Explaining the Bias

Ok, I know some people are sceptical about Corbyn supporters complaining of bias in the media.Some people see it and are incensed by it. Some people can’t see it.

I will now attempt to explain, using an article I have just read.

the full article is here: It’s the new big thing in politics – the old-style public meeting http://www.theguardian.com/commentisfree/2016/aug/03/new-big-thing-politics-old-style-public-meeting-labour-battleground-live-events

Quote from Article in the guardian:

“Last week several newspapers published a photo of a long queue of people outside a hall, waiting patiently to be crammed in. Were they waiting to see the Rolling Stones? Had Adele fitted in a few post-Glastonbury gigs? No, they were rolling up to hear Owen Smith, the contender for the Labour leadership. Perhaps the packed audience was hoping he could produce a moment of transformative magic on a stage where, uniquely, arguments must be framed at testing length and questions from the audience answered.”

This shows just how subtle the bias is.

This would have been the perfect opportunity to talk about the massive Corbyn Liverpool event, 7- 10,000 people in the rain, road closed etc. Instead he uses a queue for Owen Smith where they were waiting to be ‘crammed’ into a hall seating less than 500 (a guess, someone tell me if I’m wrong)

Surely describing the Corbyn event would have supported his viewpoint much better. Public meetings are back!

The author is telling the truth, he is giving information, but his choice of how to illustrate his point shows an unsavoury agenda, because his example shows Smith as the popular politician with ‘huge’ queues.

Then we move on to the part that the paper/author will point to as  ‘positive’ towards Corbyn

We are used to summers where Jeremy Corbyn packs them in, but there was nothing inevitable about his suddenly acquired magnetism. At the start of his first leadership contest last August, his close ally John McDonnell warned him that, for them, the campaign might be like a sad episode of Last of the Summer Wine as they travelled together, two relatively old men, addressing half empty meetings. Instead, they discovered an appetite for the public meeting that they assumed had disappeared long ago.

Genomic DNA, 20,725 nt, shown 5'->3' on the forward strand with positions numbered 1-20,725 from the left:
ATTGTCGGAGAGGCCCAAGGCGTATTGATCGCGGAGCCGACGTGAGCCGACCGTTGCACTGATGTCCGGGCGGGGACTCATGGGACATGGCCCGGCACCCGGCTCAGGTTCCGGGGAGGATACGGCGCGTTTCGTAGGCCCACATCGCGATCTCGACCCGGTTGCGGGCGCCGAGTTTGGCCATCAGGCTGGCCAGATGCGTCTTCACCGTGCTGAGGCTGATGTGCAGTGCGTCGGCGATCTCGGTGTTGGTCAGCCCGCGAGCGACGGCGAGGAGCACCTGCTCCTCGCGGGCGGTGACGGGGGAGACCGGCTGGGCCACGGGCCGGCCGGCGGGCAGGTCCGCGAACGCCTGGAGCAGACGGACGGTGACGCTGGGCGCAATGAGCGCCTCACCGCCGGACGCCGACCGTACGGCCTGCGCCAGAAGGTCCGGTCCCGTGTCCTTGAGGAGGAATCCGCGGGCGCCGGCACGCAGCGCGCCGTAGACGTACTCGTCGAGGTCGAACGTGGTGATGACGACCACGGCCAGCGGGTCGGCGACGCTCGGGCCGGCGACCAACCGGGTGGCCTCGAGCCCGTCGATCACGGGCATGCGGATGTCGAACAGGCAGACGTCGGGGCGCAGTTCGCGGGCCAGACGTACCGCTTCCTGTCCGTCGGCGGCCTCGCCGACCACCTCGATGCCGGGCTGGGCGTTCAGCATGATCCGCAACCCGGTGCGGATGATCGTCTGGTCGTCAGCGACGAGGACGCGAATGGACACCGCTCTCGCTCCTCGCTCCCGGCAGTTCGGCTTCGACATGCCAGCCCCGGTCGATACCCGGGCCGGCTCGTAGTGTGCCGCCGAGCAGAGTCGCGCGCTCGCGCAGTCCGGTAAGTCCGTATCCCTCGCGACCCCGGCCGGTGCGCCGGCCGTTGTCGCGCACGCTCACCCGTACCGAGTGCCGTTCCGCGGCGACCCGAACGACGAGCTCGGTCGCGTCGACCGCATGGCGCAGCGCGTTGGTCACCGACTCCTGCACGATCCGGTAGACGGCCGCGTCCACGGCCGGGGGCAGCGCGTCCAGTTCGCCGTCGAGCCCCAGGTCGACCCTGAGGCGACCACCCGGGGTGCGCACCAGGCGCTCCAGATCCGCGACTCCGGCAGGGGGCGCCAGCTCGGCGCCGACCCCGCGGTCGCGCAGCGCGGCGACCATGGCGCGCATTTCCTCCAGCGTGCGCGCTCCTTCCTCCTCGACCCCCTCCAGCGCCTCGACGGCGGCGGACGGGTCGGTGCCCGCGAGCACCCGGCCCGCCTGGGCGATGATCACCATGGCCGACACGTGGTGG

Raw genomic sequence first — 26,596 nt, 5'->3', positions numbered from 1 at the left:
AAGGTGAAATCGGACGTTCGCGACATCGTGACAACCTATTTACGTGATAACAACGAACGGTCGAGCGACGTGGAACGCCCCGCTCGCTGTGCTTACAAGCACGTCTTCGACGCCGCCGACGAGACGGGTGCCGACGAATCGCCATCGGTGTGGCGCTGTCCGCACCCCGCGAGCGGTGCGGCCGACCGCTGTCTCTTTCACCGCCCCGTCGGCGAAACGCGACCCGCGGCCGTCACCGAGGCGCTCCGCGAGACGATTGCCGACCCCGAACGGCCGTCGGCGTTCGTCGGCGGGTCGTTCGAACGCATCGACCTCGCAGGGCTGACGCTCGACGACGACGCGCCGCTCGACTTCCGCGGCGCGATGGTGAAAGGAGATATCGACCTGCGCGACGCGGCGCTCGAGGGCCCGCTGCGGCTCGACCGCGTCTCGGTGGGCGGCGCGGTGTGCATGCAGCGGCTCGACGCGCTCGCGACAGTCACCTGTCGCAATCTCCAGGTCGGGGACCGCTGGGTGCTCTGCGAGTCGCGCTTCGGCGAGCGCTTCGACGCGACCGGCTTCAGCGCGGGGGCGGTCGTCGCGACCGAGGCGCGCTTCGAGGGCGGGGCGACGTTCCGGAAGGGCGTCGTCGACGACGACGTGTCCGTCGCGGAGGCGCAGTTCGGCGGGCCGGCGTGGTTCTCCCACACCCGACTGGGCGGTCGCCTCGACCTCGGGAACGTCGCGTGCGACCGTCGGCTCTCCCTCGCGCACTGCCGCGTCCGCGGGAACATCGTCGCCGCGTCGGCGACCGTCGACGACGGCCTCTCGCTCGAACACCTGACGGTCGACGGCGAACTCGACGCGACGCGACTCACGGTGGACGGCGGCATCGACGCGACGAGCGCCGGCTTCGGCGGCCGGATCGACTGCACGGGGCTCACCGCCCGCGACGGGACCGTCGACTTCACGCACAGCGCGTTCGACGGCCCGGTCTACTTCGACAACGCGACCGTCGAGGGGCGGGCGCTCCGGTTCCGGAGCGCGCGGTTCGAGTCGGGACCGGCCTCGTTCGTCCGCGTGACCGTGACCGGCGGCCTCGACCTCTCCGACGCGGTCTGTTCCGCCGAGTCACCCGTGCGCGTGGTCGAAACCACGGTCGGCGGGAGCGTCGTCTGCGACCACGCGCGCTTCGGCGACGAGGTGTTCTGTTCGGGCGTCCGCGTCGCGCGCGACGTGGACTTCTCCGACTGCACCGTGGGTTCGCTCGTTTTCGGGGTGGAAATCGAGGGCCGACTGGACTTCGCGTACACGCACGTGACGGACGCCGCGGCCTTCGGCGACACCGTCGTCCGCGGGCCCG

Let’s skip over the ‘magnetism’ bit 🙂

His description of Corbyn, while seeming like a positive observation, actually is designed to create an image – John and Jeremy are stupid, bumbling, amusing old men, no mention that actually now they are both greeted like Rock Stars in huge venues… But that’s fine, because John McDonnell said it.

However, John McDonnell said it in jest at the start, before he discovered the huge depth of support that was waiting for them.

To not point out the extent to which John McDonnell was proved wrong, again misses the opportunity to better illustrate his point.

So we are left with this:


The writer is an excellent writer and chose his words with care, in which case, he deliberately chose to continue the ongoing subliminal messaging

(i.e. Jeremy is too old to lead)


The writer is a poor writer, who just scribbles things off the top of his head, without considering the implication of his words.

In either case, the writer should be ashamed of himself.

The Guardian can say they have published a positive Corbyn piece and their ar*e is covered.


The intention is this,

the propaganda is this:

Joe/Joanna Bloggs will finish the article and be left with two images

Owen Smith = Rolling Stones & Adele

Corbyn = Last of the Summer Wine

When the reality is this